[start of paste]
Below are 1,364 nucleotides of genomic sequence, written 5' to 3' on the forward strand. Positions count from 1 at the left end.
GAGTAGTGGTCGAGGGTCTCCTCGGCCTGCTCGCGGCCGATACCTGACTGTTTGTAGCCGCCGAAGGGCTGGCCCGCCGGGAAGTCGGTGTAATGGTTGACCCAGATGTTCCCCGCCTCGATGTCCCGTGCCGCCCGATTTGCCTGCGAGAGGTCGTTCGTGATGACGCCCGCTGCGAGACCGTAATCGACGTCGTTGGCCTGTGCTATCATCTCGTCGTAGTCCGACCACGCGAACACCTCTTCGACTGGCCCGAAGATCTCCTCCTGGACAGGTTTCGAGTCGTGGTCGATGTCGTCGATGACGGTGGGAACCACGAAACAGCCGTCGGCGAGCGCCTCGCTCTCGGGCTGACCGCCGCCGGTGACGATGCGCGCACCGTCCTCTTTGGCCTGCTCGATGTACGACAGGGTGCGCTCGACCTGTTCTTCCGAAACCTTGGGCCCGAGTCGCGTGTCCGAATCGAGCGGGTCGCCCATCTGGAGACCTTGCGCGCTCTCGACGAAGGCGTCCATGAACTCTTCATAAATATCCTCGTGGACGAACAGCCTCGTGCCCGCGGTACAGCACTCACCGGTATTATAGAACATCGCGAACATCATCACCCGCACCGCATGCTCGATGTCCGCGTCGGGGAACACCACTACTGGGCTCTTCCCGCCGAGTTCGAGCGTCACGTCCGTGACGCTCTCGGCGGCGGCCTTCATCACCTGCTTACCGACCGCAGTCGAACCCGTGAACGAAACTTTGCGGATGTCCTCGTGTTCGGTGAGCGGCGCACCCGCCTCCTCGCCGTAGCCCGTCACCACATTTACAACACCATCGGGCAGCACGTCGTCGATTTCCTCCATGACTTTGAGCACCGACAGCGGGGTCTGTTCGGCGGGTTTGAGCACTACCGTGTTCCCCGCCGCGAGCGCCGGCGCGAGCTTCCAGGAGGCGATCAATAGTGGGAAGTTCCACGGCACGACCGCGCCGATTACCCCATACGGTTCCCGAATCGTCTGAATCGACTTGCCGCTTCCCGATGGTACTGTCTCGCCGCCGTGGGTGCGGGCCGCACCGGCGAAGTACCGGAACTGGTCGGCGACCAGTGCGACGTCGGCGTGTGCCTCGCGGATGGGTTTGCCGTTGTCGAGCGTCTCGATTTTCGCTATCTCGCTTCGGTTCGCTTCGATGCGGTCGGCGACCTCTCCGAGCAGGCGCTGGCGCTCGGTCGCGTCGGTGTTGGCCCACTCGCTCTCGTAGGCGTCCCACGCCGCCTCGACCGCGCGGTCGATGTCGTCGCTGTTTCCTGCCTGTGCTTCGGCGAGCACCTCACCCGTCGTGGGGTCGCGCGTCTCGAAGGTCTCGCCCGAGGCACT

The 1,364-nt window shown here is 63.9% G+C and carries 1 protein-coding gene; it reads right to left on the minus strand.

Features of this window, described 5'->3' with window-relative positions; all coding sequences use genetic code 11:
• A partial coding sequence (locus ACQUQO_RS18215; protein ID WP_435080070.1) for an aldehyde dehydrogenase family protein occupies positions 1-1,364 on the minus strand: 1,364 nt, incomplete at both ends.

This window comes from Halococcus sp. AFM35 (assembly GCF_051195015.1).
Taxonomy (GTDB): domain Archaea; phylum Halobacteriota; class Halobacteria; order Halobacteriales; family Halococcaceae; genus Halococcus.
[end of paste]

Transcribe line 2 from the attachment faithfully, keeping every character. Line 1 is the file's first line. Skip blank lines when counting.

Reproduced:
GAGTAGTGGTCGAGGGTCTCCTCGGCCTGCTCGCGGCCGATACCTGACTGTTTGTAGCCGCCGAAGGGCTGGCCCGCCGGGAAGTCGGTGTAATGGTTGACCCAGATGTTCCCCGCCTCGATGTCCCGTGCCGCCCGATTTGCCTGCGAGAGGTCGTTCGTGATGACGCCCGCTGCGAGACCGTAATCGACGTCGTTGGCCTGTGCTATCATCTCGTCGTAGTCCGACCACGCGAACACCTCTTCGACTGGCCCGAAGATCTCCTCCTGGACAGGTTTCGAGTCGTGGTCGATGTCGTCGATGACGGTGGGAACCACGAAACAGCCGTCGGCGAGCGCCTCGCTCTCGGGCTGACCGCCGCCGGTGACGATGCGCGCACCGTCCTCTTTGGCCTGCTCGATGTACGACAGGGTGCGCTCGACCTGTTCTTCCGAAACCTTGGGCCCGAGTCGCGTGTCCGAATCGAGCGGGTCGCCCATCTGGAGACCTTGCGCGCTCTCGACGAAGGCGTCCATGAACTCTTCATAAATATCCTCGTGGACGAACAGCCTCGTGCCCGCGGTACAGCACTCACCGGTATTATAGAACATCGCGAACATCATCACCCGCACCGCATGCTCGATGTCCGCGTCGGGGAACACCACTACTGGGCTCTTCCCGCCGAGTTCGAGCGTCACGTCCGTGACGCTCTCGGCGGCGGCCTTCATCACCTGCTTACCGACCGCAGTCGAACCCGTGAACGAAACTTTGCGGATGTCCTCGTGTTCGGTGAGCGGCGCACCCGCCTCCTCGCCGTAGCCCGTCACCACATTTACAACACCATCGGGCAGCACGTCGTCGATTTCCTCCATGACTTTGAGCACCGACAGCGGGGTCTGTTCGGCGGGTTTGAGCACTACCGTGTTCCCCGCCGCGAGCGCCGGCGCGAGCTTCCAGGAGGCGATCAATAGTGGGAAGTTCCACGGCACGACCGCGCCGATTACCCCATACGGTTCCCGAATCGTCTGAATCGACTTGCCGCTTCCCGATGGTACTGTCTCGCCGCCGTGGGTGCGGGCCGCACCGGCGAAGTACCGGAACTGGTCGGCGACCAGTGCGACGTCGGCGTGTGCCTCGCGGATGGGTTTGCCGTTGTCGAGCGTCTCGATTTTCGCTATCTCGCTTCGGTTCGCTTCGATGCGGTCGGCGACCTCTCCGAGCAGGCGCTGGCGCTCGGTCGCGTCGGTGTTGGCCCACTCGCTCTCGTAGGCGTCCCACGCCGCCTCGACCGCGCGGTCGATGTCGTCGCTGTTTCCTGCCTGTGCTTCGGCGAGCACCTCACCCGTCGTGGGGTCGCGCGTCTCGAAGGTCTCGCCCGAGGCACT